For those serving on the front lines, EMS can be a powerful rush — a flash of focus and confidence along with a chance to be a hometown hero.
The reality is that the EMS wage in rural Pennsylvania is often lower than at Altoona-based convenience store chain Sheetz Inc., which pays up to $17.18 an hour plus college tuition reimbursement and other benefits.
Filling openings for first responders is a struggle at Fayette EMS, said Rick Adobato, chief of operations for the nonprofit that serves a rural area covering almost 800 miles. An entry level emergency medical technician earns $13 an hour, significantly lower than the $16.08 an hour the City of Pittsburgh pays an entry level provider.
The result is turnover problems for rural ambulance services.
Raising Fayette EMS salaries would only further strain the budget of a nonprofit serving a population of about 136,000, where many patients are covered by Medicaid, Mr. Adobato said. Medicaid payments are far lower than medical provider costs.
B.J. Pino, chief operating officer at Citizens’ Ambulance Service in Indiana County, worries about attracting new first responders to a 1,100-square-mile service area sprinkled with 40,100 homes, small towns and rolling farms.
“How many people do you think come to Indiana County to become a paramedic?” he said.
Moreover, the dangers of EMS work can remain long after the adrenaline rush fades.
First responder Doug Grimm works 70 to 80 hours a week at Connellsville-based Fayette EMS while moonlighting at another nearby ambulance service. His earnings — $42,000 to $47,000 annually.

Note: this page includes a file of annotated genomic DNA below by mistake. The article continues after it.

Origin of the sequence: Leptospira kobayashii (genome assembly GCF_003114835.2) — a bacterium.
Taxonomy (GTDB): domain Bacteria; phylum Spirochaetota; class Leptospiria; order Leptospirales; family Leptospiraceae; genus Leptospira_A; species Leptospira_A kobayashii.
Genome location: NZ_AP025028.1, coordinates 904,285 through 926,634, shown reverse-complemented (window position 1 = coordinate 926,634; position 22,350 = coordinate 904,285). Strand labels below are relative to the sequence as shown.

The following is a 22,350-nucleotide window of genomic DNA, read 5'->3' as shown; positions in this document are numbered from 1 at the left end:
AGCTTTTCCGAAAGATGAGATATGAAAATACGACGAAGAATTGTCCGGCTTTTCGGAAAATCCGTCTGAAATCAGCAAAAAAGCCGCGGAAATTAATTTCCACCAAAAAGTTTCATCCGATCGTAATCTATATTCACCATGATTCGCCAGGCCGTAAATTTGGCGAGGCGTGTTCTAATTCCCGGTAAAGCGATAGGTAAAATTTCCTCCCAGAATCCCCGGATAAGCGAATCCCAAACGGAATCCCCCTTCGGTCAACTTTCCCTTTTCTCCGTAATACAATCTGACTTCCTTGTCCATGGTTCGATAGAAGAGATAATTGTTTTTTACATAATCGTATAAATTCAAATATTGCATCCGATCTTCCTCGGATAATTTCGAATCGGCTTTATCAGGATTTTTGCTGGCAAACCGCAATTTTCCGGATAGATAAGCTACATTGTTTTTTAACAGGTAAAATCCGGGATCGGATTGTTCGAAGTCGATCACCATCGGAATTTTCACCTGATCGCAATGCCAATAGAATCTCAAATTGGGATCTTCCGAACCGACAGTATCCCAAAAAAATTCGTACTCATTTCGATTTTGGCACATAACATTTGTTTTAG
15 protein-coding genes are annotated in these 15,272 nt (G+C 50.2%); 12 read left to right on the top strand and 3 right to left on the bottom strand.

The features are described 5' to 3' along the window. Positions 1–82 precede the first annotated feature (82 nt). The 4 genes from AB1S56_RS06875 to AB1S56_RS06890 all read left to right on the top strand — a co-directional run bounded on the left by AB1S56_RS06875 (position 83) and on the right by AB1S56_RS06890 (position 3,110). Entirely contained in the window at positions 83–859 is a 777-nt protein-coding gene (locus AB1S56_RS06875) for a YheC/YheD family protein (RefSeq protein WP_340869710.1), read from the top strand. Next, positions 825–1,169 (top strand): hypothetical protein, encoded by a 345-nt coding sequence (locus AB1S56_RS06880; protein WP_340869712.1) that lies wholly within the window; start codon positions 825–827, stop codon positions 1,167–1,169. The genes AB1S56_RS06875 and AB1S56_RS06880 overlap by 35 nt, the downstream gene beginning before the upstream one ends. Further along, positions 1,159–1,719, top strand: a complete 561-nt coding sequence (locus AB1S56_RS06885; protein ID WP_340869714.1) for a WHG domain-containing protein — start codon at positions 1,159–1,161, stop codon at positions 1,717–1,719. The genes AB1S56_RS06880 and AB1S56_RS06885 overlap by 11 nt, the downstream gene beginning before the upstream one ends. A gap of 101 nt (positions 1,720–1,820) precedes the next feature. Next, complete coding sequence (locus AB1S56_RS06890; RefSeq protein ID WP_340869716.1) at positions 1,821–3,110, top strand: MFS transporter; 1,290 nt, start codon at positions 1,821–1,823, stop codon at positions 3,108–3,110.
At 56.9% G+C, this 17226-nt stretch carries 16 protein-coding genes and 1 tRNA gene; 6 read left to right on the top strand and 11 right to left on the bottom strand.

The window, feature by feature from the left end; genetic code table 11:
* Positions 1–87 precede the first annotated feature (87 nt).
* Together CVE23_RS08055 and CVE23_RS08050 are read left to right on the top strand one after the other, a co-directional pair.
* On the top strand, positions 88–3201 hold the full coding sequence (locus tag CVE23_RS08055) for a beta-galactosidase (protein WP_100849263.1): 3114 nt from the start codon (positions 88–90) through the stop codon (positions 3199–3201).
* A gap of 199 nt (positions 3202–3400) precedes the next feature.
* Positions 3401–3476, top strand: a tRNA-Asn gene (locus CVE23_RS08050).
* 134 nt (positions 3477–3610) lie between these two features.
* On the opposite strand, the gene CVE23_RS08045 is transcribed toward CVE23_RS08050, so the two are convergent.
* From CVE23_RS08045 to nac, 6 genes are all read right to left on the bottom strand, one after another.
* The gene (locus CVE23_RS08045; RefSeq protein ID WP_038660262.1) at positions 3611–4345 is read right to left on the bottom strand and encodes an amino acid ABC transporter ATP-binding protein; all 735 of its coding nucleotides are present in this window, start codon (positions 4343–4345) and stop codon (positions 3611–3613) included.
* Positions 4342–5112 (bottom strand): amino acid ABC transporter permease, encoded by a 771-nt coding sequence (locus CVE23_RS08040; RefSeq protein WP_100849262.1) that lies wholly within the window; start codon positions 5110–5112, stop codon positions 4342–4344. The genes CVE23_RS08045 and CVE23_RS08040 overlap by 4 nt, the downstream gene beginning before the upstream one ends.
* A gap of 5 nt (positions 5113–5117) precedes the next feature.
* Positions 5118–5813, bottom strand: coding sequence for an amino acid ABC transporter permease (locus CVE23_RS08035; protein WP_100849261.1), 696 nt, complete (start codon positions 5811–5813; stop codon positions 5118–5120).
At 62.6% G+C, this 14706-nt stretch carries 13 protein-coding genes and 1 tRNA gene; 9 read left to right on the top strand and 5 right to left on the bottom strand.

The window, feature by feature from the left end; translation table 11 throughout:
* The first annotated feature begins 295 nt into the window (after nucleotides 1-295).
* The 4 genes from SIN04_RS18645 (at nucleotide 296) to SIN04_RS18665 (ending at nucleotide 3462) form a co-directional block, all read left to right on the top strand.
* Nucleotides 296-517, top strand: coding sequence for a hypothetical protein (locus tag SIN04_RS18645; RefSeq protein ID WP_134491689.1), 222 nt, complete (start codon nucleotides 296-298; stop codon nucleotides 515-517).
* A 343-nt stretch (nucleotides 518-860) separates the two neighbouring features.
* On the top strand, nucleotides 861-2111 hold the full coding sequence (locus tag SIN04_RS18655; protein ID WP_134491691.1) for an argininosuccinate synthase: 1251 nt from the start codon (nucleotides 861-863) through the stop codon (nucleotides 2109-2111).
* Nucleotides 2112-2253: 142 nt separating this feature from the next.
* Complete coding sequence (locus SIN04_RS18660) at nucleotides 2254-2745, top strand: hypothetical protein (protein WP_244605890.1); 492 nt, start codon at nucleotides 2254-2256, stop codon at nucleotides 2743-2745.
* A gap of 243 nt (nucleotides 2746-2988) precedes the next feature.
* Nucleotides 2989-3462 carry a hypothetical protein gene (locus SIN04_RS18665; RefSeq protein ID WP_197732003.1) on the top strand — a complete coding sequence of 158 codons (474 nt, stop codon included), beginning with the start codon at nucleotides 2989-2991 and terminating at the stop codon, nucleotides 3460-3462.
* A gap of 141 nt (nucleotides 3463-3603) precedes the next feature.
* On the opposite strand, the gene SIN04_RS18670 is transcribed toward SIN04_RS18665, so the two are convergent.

In September, Mr. Grimm was caring for a 37-year-old man in the back of an ambulance who was being taken to UPMC Somerset Hospital from Uniontown. It was a routine trip, the kind he’d done hundreds of times during a long career.
The patient suddenly struck Mr. Grimm so hard that his glasses flew off his head to the dashboard at the front of the ambulance. He said he was hit several more times before managing to get out of the way.
“I lost a good bit of blood,” said Mr. Grimm, 60, who answered his first ambulance call in 1978 in a converted Cadillac.
Hearing the commotion, ambulance driver Mark Enos quickly pulled off the road and radioed state police. The patient was placed under arrest.
Mr. Grimm suffered a concussion, broken nose, eye injury and other problems. He was flown by medical helicopter to a Pittsburgh trauma center.
By late January, he wasn’t back to work.
“My body at 60 years old is not my body at 20 years old,” he said. “Sometimes I don’t know how to finish the sentence I’m saying. You want to get your old self back, but I don’t know if you get to that point. Your life can change in a minute.”